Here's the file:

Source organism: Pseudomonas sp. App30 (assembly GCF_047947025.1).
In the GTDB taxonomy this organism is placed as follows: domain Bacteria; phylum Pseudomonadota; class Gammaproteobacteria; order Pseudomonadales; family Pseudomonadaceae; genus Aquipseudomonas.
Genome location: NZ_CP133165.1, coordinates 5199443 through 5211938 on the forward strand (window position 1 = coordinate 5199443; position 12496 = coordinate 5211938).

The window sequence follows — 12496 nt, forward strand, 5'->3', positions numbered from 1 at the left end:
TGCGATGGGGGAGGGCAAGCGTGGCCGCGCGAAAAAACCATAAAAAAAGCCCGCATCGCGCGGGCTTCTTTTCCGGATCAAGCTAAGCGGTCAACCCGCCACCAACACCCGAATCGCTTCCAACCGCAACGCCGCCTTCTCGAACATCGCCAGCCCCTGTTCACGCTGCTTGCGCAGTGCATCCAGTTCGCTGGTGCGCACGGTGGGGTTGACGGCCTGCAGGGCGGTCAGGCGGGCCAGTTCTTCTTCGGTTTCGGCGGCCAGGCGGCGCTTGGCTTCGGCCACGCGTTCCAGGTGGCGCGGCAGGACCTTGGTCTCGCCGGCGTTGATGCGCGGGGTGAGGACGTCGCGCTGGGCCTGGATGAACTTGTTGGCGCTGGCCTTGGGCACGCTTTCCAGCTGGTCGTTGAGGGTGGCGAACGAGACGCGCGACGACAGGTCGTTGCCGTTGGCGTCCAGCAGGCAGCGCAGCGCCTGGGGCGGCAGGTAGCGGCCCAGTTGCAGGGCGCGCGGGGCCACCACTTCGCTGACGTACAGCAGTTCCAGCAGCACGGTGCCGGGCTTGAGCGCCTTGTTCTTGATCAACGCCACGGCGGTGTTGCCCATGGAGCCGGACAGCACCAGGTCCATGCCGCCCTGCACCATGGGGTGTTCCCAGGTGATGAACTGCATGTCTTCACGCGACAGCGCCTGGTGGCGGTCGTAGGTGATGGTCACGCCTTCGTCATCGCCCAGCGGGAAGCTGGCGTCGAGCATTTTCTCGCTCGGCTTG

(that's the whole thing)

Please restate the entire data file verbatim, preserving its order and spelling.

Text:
Source organism: Pseudomonas sp. App30 (assembly GCF_047947025.1).
In the GTDB taxonomy this organism is placed as follows: domain Bacteria; phylum Pseudomonadota; class Gammaproteobacteria; order Pseudomonadales; family Pseudomonadaceae; genus Aquipseudomonas.
Genome location: NZ_CP133165.1, coordinates 5199443 through 5211938 on the forward strand (window position 1 = coordinate 5199443; position 12496 = coordinate 5211938).

The window sequence follows — 12496 nt, forward strand, 5'->3', positions numbered from 1 at the left end:
TGCGATGGGGGAGGGCAAGCGTGGCCGCGCGAAAAAACCATAAAAAAAGCCCGCATCGCGCGGGCTTCTTTTCCGGATCAAGCTAAGCGGTCAACCCGCCACCAACACCCGAATCGCTTCCAACCGCAACGCCGCCTTCTCGAACATCGCCAGCCCCTGTTCACGCTGCTTGCGCAGTGCATCCAGTTCGCTGGTGCGCACGGTGGGGTTGACGGCCTGCAGGGCGGTCAGGCGGGCCAGTTCTTCTTCGGTTTCGGCGGCCAGGCGGCGCTTGGCTTCGGCCACGCGTTCCAGGTGGCGCGGCAGGACCTTGGTCTCGCCGGCGTTGATGCGCGGGGTGAGGACGTCGCGCTGGGCCTGGATGAACTTGTTGGCGCTGGCCTTGGGCACGCTTTCCAGCTGGTCGTTGAGGGTGGCGAACGAGACGCGCGACGACAGGTCGTTGCCGTTGGCGTCCAGCAGGCAGCGCAGCGCCTGGGGCGGCAGGTAGCGGCCCAGTTGCAGGGCGCGCGGGGCCACCACTTCGCTGACGTACAGCAGTTCCAGCAGCACGGTGCCGGGCTTGAGCGCCTTGTTCTTGATCAACGCCACGGCGGTGTTGCCCATGGAGCCGGACAGCACCAGGTCCATGCCGCCCTGCACCATGGGGTGTTCCCAGGTGATGAACTGCATGTCTTCACGCGACAGCGCCTGGTGGCGGTCGTAGGTGATGGTCACGCCTTCGTCATCGCCCAGCGGGAAGCTGGCGTCGAGCATTTTCTCGCTCGGCTTG